Are you concerned about the skyrocketing increases in property tax? What about the flight of longtime residents from Boulder? Now is the time to act if you want to protest the county’s proposed 5.5 percent budget increase for 2017, affecting our property taxes.
Boulder homeowners, you’re getting the bum’s rush and being thrown out of due process on rezoning. City Council is the bum rusher, pushing a co-op ordinance that’s a major de facto up-zoning without calling it a zoning change. Under the guise of compassion, they’re siding with pro co-op blamers who call you a NIMBY if you object. They’re enabling self-described YIMBYs and developers who preach “yes” to degrading your invaluable quiet and privacy and parading their self-righteousness about it.
[Editor’s Note: A slightly different version of this editorial was sent as a letter to the Boulder City Council and published here at BNA as: A Different Frame for Co-op Debate]
The yearlong community conversation about how Boulder should regulate co-operative housing has focused largely on the question of whether those who seek this lifestyle option are good neighbors. … But during last week’s nearly 100-speaker hearing, … many who oppose the ordinance said they aren’t interested in dissecting the merits of co-ops. Instead, opponents focused their arguments on the threat they believe co-ops impose on low-density residential neighborhoods …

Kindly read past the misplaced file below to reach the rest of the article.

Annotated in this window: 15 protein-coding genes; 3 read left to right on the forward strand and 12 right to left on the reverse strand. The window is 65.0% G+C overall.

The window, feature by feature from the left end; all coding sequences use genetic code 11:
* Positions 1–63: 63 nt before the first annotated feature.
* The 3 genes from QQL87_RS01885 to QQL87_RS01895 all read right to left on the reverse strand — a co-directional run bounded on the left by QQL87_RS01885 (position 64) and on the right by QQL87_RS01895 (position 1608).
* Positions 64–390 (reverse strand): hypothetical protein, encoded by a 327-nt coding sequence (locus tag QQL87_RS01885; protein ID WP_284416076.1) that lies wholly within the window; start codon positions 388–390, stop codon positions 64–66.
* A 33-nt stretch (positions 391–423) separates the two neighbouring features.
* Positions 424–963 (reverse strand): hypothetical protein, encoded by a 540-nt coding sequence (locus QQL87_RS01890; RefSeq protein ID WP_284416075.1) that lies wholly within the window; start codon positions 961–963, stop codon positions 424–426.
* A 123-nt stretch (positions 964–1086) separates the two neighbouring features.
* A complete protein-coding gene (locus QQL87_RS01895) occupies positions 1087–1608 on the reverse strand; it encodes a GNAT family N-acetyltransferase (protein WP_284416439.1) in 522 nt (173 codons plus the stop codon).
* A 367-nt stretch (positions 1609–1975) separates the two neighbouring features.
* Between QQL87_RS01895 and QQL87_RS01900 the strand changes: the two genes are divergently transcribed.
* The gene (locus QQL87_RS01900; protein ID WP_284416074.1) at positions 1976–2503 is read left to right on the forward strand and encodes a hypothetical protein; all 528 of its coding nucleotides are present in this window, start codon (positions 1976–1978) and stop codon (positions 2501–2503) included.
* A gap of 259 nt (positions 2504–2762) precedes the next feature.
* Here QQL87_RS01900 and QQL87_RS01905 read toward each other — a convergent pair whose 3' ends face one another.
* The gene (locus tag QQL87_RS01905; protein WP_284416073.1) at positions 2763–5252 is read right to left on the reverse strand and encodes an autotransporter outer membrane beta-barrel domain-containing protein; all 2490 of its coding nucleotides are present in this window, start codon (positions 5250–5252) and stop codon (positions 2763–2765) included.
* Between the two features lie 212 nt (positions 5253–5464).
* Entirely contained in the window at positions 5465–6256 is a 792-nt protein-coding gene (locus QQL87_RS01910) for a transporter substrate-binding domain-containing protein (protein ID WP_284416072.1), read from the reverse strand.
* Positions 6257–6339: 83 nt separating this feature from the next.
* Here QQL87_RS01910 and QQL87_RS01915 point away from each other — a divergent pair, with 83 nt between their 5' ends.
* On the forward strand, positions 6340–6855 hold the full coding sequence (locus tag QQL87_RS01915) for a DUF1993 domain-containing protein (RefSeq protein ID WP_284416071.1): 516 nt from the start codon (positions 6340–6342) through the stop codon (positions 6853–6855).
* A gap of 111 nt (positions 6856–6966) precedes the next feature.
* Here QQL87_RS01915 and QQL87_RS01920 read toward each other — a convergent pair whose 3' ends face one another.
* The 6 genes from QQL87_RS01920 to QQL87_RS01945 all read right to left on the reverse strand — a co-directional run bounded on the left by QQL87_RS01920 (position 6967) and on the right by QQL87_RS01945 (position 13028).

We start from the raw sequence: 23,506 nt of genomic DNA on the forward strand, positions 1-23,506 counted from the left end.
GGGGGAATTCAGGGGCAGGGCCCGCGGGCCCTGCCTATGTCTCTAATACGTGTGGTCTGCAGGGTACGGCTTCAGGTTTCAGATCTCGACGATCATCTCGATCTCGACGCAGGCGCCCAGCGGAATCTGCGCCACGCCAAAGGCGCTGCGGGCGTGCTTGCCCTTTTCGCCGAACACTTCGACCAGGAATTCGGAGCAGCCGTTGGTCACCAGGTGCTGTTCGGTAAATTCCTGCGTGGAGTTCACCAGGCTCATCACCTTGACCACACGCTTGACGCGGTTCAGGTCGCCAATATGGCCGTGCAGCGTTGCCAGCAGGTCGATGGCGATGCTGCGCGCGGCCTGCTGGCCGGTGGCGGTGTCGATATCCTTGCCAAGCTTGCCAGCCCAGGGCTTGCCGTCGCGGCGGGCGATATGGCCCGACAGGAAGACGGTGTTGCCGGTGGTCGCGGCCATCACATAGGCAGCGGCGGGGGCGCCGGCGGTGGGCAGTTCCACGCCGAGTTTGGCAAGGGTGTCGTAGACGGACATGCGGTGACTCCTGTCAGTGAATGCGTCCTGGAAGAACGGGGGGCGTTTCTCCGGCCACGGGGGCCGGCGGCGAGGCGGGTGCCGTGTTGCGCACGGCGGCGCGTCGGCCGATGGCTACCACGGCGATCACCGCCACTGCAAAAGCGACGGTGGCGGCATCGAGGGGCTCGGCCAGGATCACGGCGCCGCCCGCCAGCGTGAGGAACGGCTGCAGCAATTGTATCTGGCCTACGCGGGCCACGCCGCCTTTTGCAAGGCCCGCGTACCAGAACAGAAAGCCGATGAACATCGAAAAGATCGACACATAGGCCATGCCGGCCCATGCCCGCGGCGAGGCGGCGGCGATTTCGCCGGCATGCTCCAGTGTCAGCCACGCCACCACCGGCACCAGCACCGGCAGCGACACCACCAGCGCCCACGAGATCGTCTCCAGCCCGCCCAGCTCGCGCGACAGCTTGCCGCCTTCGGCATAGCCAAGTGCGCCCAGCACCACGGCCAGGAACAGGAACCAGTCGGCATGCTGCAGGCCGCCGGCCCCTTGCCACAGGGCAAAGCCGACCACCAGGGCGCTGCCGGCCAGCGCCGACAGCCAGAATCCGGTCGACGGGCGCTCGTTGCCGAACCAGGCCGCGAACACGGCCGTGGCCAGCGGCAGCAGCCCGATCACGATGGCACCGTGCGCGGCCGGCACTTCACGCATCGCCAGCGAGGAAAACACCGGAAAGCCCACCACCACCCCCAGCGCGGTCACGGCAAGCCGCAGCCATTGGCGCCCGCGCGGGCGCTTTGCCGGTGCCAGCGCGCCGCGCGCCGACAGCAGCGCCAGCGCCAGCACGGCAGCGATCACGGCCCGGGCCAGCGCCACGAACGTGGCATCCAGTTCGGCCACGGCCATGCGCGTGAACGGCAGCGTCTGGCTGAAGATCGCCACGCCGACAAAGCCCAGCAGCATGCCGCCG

“I have no doubt co-ops are great. They shovel walks. They make pies,” said Beth Helgans, who lives in the Whitter neighborhood. “My family’s great, too, and we chose purposely to live in a low-density zone.”
Helgans said that “high-density, democratic” co-ops are “completely in contrast to my low-density lifestyle.”
Mike Marsh of Martin Acres called the ordinance a “sneak attack” by the city on residents who bought homes in single-family neighborhoods with the expectation that those areas would preserve low-density living without exception.